• While strength training can improve strength, you will not notice any increase in muscle size in pre-pubertal adolescents (2, 3). This is because the hormones needed for muscle hypertrophy are not yet circulating in high enough levels.
  • Before puberty, boys and girls generally do not differ much in strength. After the onset of puberty where more testosterone is present in males, the trainability between males and females will differ, and males will generally be stronger (1).
  • Just because someone calls themselves a coach does not mean they have training in how to develop and supervise a proper youth strength training program.
     

The strength training program for children should not resemble an adult training program. It must be tailored to the individual age of the child. Regarding age, Timothy Piper, a USA Weightlifting Senior Coach and assistant professor, and Trey Teichelman, who owns a personal training studio, recommend the following (4):

  • Ages 6-10 – Focus on overall fitness and development of all motor skills andsports-related skills. Emphasize fun, and leave out highly structured and high intensity training and organized competition.
     
  • Ages 11-14 – Focus on overall fitness and development of all motor skills and sports-related skills. Some resistance training and sport-specific training may be added. When conducting strengthening exercises, make sure you show the athletes how it will help them in their sport. Use exercises that “mimic common movement patterns and skills” (p. 37).
     
  • Ages 15-18 – Now is the time to begin sport-specific training. A period of warming-up, stretching, and cooling-down are a must in any type of training, including strength training.
     

Conclusion

Although not without risks, strength training has been found to be a safe and effective means for helping youth build strength, among other added benefits. It can take the form of lifting weights, using resistance bands, or using the body to provide resistance. Any child who engages in a strength training program should be under direct supervision at all times by a professional. It is true that strength gains have been shown in children as young as six, but you should really consider the psychological needs of your child before allowing him or her to participate in a strength training program. It may be more productive to allow them to develop strength through free-play activities such as swinging on the monkey bars or chasing after their friends.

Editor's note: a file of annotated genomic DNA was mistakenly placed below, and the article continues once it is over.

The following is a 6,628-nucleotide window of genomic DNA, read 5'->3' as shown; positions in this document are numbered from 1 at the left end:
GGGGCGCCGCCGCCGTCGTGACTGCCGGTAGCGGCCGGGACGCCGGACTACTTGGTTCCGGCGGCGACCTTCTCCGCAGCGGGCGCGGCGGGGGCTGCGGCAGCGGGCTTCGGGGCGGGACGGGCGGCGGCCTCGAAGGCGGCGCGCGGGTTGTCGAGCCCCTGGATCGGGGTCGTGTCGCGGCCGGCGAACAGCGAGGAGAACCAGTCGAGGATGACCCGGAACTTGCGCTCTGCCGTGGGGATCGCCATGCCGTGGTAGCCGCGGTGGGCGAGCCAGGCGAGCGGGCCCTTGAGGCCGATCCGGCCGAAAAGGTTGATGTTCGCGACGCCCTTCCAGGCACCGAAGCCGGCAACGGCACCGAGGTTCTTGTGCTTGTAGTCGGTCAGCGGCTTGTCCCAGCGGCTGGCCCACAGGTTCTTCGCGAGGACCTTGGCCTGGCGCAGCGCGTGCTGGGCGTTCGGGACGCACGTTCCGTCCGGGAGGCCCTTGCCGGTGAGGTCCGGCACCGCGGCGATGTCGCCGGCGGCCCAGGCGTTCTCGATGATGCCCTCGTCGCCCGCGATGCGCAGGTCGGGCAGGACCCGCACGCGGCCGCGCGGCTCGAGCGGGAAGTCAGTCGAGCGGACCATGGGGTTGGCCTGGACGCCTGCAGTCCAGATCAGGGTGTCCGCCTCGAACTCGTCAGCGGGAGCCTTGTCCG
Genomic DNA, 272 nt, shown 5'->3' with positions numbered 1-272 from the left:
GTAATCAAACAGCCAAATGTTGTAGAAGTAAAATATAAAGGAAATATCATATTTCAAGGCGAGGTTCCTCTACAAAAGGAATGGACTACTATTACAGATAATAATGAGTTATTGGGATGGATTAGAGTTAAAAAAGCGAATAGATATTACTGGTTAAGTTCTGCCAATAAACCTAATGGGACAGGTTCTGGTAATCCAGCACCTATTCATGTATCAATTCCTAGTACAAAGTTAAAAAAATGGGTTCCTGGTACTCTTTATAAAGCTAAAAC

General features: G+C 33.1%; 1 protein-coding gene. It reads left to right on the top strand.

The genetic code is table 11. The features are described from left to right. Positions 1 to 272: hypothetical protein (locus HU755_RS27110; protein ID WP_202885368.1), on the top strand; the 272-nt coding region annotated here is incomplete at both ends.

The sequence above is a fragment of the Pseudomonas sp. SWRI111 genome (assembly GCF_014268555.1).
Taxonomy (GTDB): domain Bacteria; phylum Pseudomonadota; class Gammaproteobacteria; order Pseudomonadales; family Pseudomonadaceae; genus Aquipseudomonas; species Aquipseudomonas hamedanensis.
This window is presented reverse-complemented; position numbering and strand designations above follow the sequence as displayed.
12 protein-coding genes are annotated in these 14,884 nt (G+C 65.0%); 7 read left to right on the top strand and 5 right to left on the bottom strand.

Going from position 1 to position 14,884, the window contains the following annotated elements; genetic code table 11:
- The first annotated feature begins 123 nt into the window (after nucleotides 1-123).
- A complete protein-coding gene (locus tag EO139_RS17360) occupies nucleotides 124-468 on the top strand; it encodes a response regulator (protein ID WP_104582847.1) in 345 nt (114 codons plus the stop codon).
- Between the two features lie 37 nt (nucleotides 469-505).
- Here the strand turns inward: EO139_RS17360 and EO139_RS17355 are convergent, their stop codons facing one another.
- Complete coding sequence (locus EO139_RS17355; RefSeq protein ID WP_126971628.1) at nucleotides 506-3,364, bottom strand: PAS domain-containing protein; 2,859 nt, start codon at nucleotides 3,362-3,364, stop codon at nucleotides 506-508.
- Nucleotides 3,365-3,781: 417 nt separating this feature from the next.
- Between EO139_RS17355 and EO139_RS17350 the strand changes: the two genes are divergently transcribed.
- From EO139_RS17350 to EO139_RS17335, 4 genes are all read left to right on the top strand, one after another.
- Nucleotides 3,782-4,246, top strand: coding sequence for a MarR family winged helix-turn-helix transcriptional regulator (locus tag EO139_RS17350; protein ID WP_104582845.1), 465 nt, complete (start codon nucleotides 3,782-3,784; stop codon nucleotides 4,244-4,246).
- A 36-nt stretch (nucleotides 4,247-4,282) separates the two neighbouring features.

Further Information on Other Sites

Practical Considerations in Strengthening the Prepubescent Athlete – by Totten, L. (1986) published by NSCA Journal, Vol 8(2), p. 38-40.

The Effects of Strength Training and Detraining on Children - by Faigenbaum et al. (1996) published by Journal of Strength and Conditioning Research, Vol 10, p. 109-114

References

(1) Metcalf, J. A. & Roberts, S. O. (1993). Strength training and the immature athlete: An overview. Pediatric Nursing, 19, 325-332.

(2) Benjamin, H. J. & Glow, K. M. (2003). Strength training for children and adolescents: What can physicians recommend? The Physician and Sportsmedicine, 31(9), 19. Retrieved November 22, 2005 from ProQuest database.

(3) Flanagan, S. P., Laubach. L. L., DeMarco, G. M. & Alvarez, C. (2002). Effects of two different strength training modes on motor performance in children. Research Quarterly for Exercise and Sport, 73, 340-344. Retrieved November 22, 2005 from ProQuest database.

(4) Piper, T. & Teichelman, T. (2003). Strength training for pre-adolescent students. Strategies, 17(2), 35-38.

(5) Benjaimin, H. J., Glow, K. M. & Mees, P. D. (2003). Choosing a strength training program for kids. The Physician and Sportsmedicine, 31(9), 27. Retrieved November 22, 2005 from ProQuest database

(6) Faigenbaum, A. D., Westcott, W. L., Micheli, L. J., Outerbridge, A. R., Long, C. J., LaRosa-Loud, R., et al. (1996). The effects of strength training and detraining on children. Journal of Strength and Conditioning Research, 10, 109-114. Retrieved January 8, 2006 from http://www.lylemichelimd.com/articles/refereed/74a.pdf